In many ways, dumping our stiffs in the frigid vacuum of space will not be a viable option.
In the current context of the explosion of space tourism, it seems obvious that more and more people will be led to visit the cosmos in the years to come. An obviously very exciting prospect, but which also has a much less rosy side of the coin: if more people go to visit space, that also means… that more of us will never come back.
This is the subject of a paper published by English professors Christopher Newman and Nick Caplman, who respectively teach legislation and medicine applied to space.
To build their reasoning, the two colleagues start from an observation that could not be more pragmatic. Traditionally, astronauts have always had to submit to a extremely rigorous training and at one very close medical supervision. These two elements alone made it possible toalmost certainly exclude the possibility of dying of natural causes in the middle of a mission.
But the profile of space travelers is changing; perfectly ordinary humans can now board a rocket, even if they are nearly a century old, as William Shatner showed us late last year.
We find ourselves with people who are very far from having the theoretical knowledge, the physical condition, the state of mind and the technical mastery of a real astronaut. Moreover, these civilian “astronauts” will not necessarily be subjected to the same medical examinations. In this context, the risk of natural death remains low, but it is no longer as negligible as in a strictly professional environment.
An ethical crossroads “incomfortable, but inevitable“
This is a problem that is still anecdotal today, but which will become more and more important as humanity undertakes longer and longer journeys. The two researchers therefore believe that it is becoming important to lay the foundations for a concrete procedure.
Indeed, death in space conceals a set of complex logistical, political and ethical issues. It starts with very concrete concerns, starting with the management of the corpse. Because in the case of a long-term mission, it would be impossible to repatriate the body to Earth within an acceptable period.
However, leaving a lifeless body floating in the cabin is obviously not conceivable. Admittedly, it would not decompose in the same way as on Earth because of the absence of external decomposing microorganisms. But it would still be necessary to take care of it quickly; otherwise, it is all the environment of other astronauts that could be contaminated . What to do in this case?
What will become of our body if we die in space?
The preservation of the corpse, a multi-faceted problem
We can obviously consider getting rid of it from the body directly in space. This is the option chosen by the characters of Star Trek with the coffin of the beloved Spock. From a strictly functional point of view, this is certainly the most optimal approach, unless you go so far as to recycle the remains into useful resources…. But as the researchers point out, this approach becomes hardly acceptable as soon as the human factor is integrated into the equation.
Moreover, even if it sounds horrible formulated like this, the deceased would then become a space junk like any other. And this is a problem to which the agencies are very attentive because of the danger they represent. In orbit at several hundred thousand kilometers per hour, a human body accumulates aenough kinetic energy to shatter a ship on impact. It therefore represents a danger for manned missions and the scientific equipment already in place.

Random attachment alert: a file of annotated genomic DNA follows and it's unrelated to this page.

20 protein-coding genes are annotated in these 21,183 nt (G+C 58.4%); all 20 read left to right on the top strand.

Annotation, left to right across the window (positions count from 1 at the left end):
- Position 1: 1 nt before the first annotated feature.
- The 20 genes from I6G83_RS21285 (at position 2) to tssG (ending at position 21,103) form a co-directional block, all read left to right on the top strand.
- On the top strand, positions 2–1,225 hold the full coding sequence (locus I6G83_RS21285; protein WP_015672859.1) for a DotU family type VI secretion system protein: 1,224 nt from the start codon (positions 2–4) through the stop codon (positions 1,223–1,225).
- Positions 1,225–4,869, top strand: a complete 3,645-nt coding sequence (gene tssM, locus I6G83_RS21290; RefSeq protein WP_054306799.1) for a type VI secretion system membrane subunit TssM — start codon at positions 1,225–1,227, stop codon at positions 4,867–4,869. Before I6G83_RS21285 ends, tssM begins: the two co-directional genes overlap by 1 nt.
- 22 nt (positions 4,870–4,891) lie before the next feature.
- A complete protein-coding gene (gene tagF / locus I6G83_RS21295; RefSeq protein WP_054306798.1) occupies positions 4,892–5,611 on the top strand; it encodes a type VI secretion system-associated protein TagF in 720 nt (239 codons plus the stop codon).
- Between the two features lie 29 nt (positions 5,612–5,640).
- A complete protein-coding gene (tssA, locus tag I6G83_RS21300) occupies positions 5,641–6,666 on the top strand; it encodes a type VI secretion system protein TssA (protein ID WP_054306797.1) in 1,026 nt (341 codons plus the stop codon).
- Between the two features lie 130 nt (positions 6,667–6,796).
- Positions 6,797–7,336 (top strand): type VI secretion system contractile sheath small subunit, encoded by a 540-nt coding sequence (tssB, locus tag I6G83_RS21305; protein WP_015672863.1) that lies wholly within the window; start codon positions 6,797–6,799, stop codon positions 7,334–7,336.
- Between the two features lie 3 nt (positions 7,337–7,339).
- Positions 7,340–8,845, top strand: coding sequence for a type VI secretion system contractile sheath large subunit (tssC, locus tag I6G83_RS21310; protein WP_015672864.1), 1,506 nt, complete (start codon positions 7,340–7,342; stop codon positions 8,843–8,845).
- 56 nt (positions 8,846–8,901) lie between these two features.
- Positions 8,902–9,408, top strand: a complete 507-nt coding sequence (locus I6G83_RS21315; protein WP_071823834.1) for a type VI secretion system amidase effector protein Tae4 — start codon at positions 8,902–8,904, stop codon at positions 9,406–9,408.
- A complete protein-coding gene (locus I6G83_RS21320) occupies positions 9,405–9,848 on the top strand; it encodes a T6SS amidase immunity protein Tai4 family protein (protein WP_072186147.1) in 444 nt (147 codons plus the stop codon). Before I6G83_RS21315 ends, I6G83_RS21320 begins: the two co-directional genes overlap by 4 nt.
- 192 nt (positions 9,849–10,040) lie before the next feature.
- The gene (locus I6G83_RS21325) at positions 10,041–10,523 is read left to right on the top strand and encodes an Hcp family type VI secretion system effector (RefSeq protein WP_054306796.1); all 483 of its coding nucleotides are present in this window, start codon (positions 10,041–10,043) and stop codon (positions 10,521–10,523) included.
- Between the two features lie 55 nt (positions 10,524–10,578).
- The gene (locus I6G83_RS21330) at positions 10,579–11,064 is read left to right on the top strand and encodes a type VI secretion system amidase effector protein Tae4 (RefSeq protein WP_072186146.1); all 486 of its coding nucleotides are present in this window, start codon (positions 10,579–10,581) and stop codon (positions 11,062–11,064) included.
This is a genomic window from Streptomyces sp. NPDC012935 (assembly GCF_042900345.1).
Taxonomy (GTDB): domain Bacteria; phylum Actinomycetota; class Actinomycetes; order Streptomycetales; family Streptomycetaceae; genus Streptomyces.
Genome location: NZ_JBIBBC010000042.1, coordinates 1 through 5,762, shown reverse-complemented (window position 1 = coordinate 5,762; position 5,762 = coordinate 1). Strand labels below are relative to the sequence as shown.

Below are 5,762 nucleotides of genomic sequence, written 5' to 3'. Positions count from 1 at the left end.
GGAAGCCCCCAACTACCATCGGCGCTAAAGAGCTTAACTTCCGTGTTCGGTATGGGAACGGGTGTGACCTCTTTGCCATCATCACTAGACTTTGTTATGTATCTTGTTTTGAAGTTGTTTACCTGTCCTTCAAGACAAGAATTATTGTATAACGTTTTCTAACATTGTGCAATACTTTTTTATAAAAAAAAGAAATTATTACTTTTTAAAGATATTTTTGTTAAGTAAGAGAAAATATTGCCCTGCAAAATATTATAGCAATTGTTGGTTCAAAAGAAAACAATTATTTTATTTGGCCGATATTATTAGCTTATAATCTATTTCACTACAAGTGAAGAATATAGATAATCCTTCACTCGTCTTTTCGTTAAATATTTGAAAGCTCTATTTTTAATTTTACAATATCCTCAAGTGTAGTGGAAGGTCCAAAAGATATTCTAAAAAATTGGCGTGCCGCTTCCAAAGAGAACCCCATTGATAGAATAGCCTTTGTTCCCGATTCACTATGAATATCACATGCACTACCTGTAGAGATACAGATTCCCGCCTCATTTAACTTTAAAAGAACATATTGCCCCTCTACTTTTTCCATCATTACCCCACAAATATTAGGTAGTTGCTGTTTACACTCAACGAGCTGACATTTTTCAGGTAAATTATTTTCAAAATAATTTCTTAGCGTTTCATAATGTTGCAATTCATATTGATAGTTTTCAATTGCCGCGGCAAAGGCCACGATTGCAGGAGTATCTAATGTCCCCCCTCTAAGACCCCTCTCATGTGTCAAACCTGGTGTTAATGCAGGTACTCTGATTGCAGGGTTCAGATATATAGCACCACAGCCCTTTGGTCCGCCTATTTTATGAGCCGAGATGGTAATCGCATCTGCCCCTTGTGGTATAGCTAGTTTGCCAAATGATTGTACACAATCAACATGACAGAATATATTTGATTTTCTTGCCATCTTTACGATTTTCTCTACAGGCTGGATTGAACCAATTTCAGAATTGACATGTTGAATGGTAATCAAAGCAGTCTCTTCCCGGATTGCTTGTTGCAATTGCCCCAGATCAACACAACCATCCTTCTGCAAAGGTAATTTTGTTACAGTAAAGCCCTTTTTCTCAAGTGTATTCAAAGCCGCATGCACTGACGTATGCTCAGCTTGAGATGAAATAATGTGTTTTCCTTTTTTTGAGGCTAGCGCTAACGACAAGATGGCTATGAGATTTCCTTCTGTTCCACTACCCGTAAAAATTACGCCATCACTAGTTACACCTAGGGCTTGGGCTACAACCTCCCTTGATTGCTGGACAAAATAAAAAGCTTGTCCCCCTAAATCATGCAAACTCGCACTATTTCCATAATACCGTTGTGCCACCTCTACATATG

And in the setting of another planet, the body could represent a form of interplanetary biological contamination. And this is something that all agencies want to avoid at all costs; humanity has already proven that it has no equal in polluting its environment. No question of reproducing these errors on other planets.
This is also an undesirable solution humanly and medically speaking. In addition to preventing the family from reuniting with their loved one, this could deprive medicine of a valuable autopsy. Indeed, precisely determining the conditions of an astronaut’s death in space could bring important elements; they could then be used to improve the care of subsequent travellers.
The most obvious solution seems to be to build a morgue on board the ship or within a colony. But again, this solution has drawbacks. In terms of engineering, the mass of a ship and the space available are two limiting factors; in space, the smallest centimeter and the smallest kilogram become extremely precious. We will therefore have to make clear choices and assume them.
The importance of anticipation
The decision to keep or dispose of the bodies therefore goes beyond the simple ethical framework. It can have a significant impact on the viability of the mission. The two researchers therefore explain that we must take up this questioning now. This is important so as not to leave room for improvisation when the time comes.
They believe that a clear procedure must be defined to determine the cause of death. And, above all, they insist on the urgency of determining the legal and administrative responsibilities of the various actors involved. This applies to crew, governments, space agencies and manufacturers alike. This is a question that is already complex in normal times, but which could become downright insoluble in the case of a contentious death.
Overall, this very interesting publication confronts us with a whole range of questions that are certainly uncomfortable, but which directly concern the future of our civilization, as the researchers explain in their conclusion.
“The ethical issues surrounding death in space transcend all anthropological, legal and cultural boundaries. It’s an idea that can be uncomfortable to contemplate, but it’s one of the many discussions we will need to have as a species if we are to conquer space.”.